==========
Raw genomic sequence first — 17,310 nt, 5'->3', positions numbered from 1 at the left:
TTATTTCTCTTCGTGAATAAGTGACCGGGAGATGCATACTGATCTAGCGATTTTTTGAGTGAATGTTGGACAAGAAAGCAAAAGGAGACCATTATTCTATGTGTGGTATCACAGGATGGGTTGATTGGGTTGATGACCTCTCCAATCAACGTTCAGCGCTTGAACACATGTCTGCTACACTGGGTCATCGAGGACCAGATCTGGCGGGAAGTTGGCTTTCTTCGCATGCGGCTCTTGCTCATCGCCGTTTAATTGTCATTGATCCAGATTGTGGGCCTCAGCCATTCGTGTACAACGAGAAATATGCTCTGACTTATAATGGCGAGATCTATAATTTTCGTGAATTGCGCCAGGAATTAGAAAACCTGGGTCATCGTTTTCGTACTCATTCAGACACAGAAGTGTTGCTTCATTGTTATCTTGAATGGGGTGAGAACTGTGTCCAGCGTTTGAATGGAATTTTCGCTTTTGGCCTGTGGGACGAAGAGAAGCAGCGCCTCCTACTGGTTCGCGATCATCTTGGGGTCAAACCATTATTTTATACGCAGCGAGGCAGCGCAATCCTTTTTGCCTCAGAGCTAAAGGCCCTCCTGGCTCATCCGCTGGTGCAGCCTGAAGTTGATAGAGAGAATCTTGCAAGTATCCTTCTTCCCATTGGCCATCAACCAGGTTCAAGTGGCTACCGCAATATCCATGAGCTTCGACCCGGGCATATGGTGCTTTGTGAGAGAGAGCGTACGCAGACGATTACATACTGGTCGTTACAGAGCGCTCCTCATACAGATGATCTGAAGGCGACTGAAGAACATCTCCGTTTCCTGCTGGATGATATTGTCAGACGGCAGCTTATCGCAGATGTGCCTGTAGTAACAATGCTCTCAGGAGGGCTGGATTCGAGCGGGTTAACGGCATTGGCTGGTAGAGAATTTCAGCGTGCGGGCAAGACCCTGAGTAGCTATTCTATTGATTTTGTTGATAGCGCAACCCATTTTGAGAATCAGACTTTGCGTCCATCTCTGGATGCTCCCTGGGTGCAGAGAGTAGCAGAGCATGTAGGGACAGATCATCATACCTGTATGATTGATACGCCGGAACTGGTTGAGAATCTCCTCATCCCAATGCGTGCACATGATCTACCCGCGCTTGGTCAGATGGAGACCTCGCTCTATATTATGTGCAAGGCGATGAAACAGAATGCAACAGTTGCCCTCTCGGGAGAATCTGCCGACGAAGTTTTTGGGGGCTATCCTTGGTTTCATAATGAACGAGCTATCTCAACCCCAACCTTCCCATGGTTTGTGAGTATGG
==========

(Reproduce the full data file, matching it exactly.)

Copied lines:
Raw genomic sequence first — 17,310 nt, 5'->3', positions numbered from 1 at the left:
TTATTTCTCTTCGTGAATAAGTGACCGGGAGATGCATACTGATCTAGCGATTTTTTGAGTGAATGTTGGACAAGAAAGCAAAAGGAGACCATTATTCTATGTGTGGTATCACAGGATGGGTTGATTGGGTTGATGACCTCTCCAATCAACGTTCAGCGCTTGAACACATGTCTGCTACACTGGGTCATCGAGGACCAGATCTGGCGGGAAGTTGGCTTTCTTCGCATGCGGCTCTTGCTCATCGCCGTTTAATTGTCATTGATCCAGATTGTGGGCCTCAGCCATTCGTGTACAACGAGAAATATGCTCTGACTTATAATGGCGAGATCTATAATTTTCGTGAATTGCGCCAGGAATTAGAAAACCTGGGTCATCGTTTTCGTACTCATTCAGACACAGAAGTGTTGCTTCATTGTTATCTTGAATGGGGTGAGAACTGTGTCCAGCGTTTGAATGGAATTTTCGCTTTTGGCCTGTGGGACGAAGAGAAGCAGCGCCTCCTACTGGTTCGCGATCATCTTGGGGTCAAACCATTATTTTATACGCAGCGAGGCAGCGCAATCCTTTTTGCCTCAGAGCTAAAGGCCCTCCTGGCTCATCCGCTGGTGCAGCCTGAAGTTGATAGAGAGAATCTTGCAAGTATCCTTCTTCCCATTGGCCATCAACCAGGTTCAAGTGGCTACCGCAATATCCATGAGCTTCGACCCGGGCATATGGTGCTTTGTGAGAGAGAGCGTACGCAGACGATTACATACTGGTCGTTACAGAGCGCTCCTCATACAGATGATCTGAAGGCGACTGAAGAACATCTCCGTTTCCTGCTGGATGATATTGTCAGACGGCAGCTTATCGCAGATGTGCCTGTAGTAACAATGCTCTCAGGAGGGCTGGATTCGAGCGGGTTAACGGCATTGGCTGGTAGAGAATTTCAGCGTGCGGGCAAGACCCTGAGTAGCTATTCTATTGATTTTGTTGATAGCGCAACCCATTTTGAGAATCAGACTTTGCGTCCATCTCTGGATGCTCCCTGGGTGCAGAGAGTAGCAGAGCATGTAGGGACAGATCATCATACCTGTATGATTGATACGCCGGAACTGGTTGAGAATCTCCTCATCCCAATGCGTGCACATGATCTACCCGCGCTTGGTCAGATGGAGACCTCGCTCTATATTATGTGCAAGGCGATGAAACAGAATGCAACAGTTGCCCTCTCGGGAGAATCTGCCGACGAAGTTTTTGGGGGCTATCCTTGGTTTCATAATGAACGAGCTATCTCAACCCCAACCTTCCCATGGTTTGTGAGTATGG